A Professional Secretary organizes an office and make sure that it flows smoothly. The tasks for a Professional Secretary vary widely - from filing to scheduling appointments. For entry-level jobs, only a high school diploma or GED is required.
Step 1: Researching a Professional Secretary's Career Duties and Education
Most Professional Secretaries perform clerical work. This can include planning and scheduling meetings and appointments, organizing paper and electronic files, managing projects and contacting clients or other businesses using the telephone, mail, websites and e-mail. They should know how to use fax machines, photocopiers, scanners and videoconferencing and telephone systems. They should have excellent interpersonal skills and be able to deal with different types of people. A Professional Secretary can learn many of their responsibilities on the job. To advance more quickly they can take individual classes or longer degree programs at vocational schools.
Step 2: Begin a career as a Secretary by Earning an Associate's Degree
A degree is not necessary to become a Professional Secretary. However, those wishing to jumpstart their careers can earn an associate's degree in administrative assisting. Often this includes learning certain computer programs and office procedures.
Step 3: Specialize in a Secretarial Degree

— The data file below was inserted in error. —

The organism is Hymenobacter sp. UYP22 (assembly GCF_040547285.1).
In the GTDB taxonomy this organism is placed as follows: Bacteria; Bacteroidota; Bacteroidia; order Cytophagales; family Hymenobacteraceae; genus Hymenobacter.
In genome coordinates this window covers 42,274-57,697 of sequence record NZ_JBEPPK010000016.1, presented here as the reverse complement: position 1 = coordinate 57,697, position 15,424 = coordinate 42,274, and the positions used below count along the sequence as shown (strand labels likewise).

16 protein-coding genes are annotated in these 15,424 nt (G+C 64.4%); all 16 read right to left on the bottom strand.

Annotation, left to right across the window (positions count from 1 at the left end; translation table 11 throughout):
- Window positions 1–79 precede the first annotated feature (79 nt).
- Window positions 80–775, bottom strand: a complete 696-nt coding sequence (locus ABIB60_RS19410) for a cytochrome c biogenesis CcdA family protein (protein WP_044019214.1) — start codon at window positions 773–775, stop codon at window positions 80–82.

Those wishing to be a specific type of Professional Secretary can take further courses or pursue more specialized degree options. The most common areas of specialization are as a legal secretary or a medical secretary. Legal secretaries need to earn an associate's degree in paralegal studies, also called an associate's degree in a legal secretary. Those interested in health care can earn an associate's or bachelor's degree in medical assisting.
Step 4: Earn Licensing and Certification to Become a Professional Secretary
No specific certification is required to become a secretary. However, some organizations offer certifications that make an applicant more marketable. These include the International Association of Administrative Professionals, the National Association of Legal Secretaries and Legal Secretaries International. These designations include becoming a Certified Professional Secretary or a Certified Administrative Professional.
Step 5: Apply for a Job as a Professional Secretary
Secretaries find employment in any type of office, both public and private. Most employers require exceptional organizational skills, familiarity with Microsoft Office and good interpersonal skills. Specialized secretaries must be familiar with the type of business in which they are working. Industry-specific academic work or previous experience is necessary.